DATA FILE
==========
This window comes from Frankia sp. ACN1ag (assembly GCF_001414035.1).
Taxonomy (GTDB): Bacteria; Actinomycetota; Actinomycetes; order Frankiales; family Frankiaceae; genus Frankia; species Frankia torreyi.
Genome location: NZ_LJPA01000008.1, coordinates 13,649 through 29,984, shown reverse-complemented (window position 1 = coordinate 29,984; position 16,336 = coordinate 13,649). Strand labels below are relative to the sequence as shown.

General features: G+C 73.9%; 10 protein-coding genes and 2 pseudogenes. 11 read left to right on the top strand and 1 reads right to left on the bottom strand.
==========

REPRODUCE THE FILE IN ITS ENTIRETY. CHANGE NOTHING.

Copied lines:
This window comes from Frankia sp. ACN1ag (assembly GCF_001414035.1).
Taxonomy (GTDB): Bacteria; Actinomycetota; Actinomycetes; order Frankiales; family Frankiaceae; genus Frankia; species Frankia torreyi.
Genome location: NZ_LJPA01000008.1, coordinates 13,649 through 29,984, shown reverse-complemented (window position 1 = coordinate 29,984; position 16,336 = coordinate 13,649). Strand labels below are relative to the sequence as shown.

General features: G+C 73.9%; 10 protein-coding genes and 2 pseudogenes. 11 read left to right on the top strand and 1 reads right to left on the bottom strand.